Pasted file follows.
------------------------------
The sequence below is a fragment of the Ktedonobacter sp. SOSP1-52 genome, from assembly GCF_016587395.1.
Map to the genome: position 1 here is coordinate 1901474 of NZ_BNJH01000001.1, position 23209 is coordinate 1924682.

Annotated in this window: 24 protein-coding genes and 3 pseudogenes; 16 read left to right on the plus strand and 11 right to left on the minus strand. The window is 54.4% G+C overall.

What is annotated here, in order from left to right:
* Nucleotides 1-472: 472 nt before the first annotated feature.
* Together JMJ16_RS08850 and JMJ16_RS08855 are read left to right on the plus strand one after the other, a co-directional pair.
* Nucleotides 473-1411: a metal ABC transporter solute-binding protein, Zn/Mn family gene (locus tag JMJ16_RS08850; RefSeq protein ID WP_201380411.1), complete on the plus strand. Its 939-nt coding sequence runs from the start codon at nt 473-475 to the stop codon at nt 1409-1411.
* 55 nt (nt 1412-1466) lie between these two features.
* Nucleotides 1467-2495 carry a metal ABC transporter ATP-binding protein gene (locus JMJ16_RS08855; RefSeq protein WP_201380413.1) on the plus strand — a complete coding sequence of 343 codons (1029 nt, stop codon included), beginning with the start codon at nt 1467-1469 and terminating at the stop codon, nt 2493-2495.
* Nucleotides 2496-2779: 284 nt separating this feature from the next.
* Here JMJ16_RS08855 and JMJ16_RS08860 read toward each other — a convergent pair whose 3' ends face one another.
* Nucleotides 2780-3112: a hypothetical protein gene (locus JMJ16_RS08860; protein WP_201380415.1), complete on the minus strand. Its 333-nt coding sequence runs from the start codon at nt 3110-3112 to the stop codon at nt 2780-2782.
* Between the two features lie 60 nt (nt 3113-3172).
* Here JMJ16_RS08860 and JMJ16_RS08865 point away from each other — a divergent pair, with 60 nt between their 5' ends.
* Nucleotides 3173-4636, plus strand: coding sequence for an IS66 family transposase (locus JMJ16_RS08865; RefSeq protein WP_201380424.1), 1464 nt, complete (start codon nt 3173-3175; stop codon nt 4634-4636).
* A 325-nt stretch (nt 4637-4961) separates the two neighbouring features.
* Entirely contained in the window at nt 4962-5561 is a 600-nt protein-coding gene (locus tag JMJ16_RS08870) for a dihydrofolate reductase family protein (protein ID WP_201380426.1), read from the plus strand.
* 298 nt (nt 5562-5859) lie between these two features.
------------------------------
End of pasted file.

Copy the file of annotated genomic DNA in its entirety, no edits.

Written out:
The sequence below is a fragment of the Ktedonobacter sp. SOSP1-52 genome, from assembly GCF_016587395.1.
Map to the genome: position 1 here is coordinate 1901474 of NZ_BNJH01000001.1, position 23209 is coordinate 1924682.

Annotated in this window: 24 protein-coding genes and 3 pseudogenes; 16 read left to right on the plus strand and 11 right to left on the minus strand. The window is 54.4% G+C overall.

What is annotated here, in order from left to right:
* Nucleotides 1-472: 472 nt before the first annotated feature.
* Together JMJ16_RS08850 and JMJ16_RS08855 are read left to right on the plus strand one after the other, a co-directional pair.
* Nucleotides 473-1411: a metal ABC transporter solute-binding protein, Zn/Mn family gene (locus tag JMJ16_RS08850; RefSeq protein ID WP_201380411.1), complete on the plus strand. Its 939-nt coding sequence runs from the start codon at nt 473-475 to the stop codon at nt 1409-1411.
* 55 nt (nt 1412-1466) lie between these two features.
* Nucleotides 1467-2495 carry a metal ABC transporter ATP-binding protein gene (locus JMJ16_RS08855; RefSeq protein WP_201380413.1) on the plus strand — a complete coding sequence of 343 codons (1029 nt, stop codon included), beginning with the start codon at nt 1467-1469 and terminating at the stop codon, nt 2493-2495.
* Nucleotides 2496-2779: 284 nt separating this feature from the next.
* Here JMJ16_RS08855 and JMJ16_RS08860 read toward each other — a convergent pair whose 3' ends face one another.
* Nucleotides 2780-3112: a hypothetical protein gene (locus JMJ16_RS08860; protein WP_201380415.1), complete on the minus strand. Its 333-nt coding sequence runs from the start codon at nt 3110-3112 to the stop codon at nt 2780-2782.
* Between the two features lie 60 nt (nt 3113-3172).
* Here JMJ16_RS08860 and JMJ16_RS08865 point away from each other — a divergent pair, with 60 nt between their 5' ends.
* Nucleotides 3173-4636, plus strand: coding sequence for an IS66 family transposase (locus JMJ16_RS08865; RefSeq protein WP_201380424.1), 1464 nt, complete (start codon nt 3173-3175; stop codon nt 4634-4636).
* A 325-nt stretch (nt 4637-4961) separates the two neighbouring features.
* Entirely contained in the window at nt 4962-5561 is a 600-nt protein-coding gene (locus tag JMJ16_RS08870) for a dihydrofolate reductase family protein (protein ID WP_201380426.1), read from the plus strand.
* 298 nt (nt 5562-5859) lie between these two features.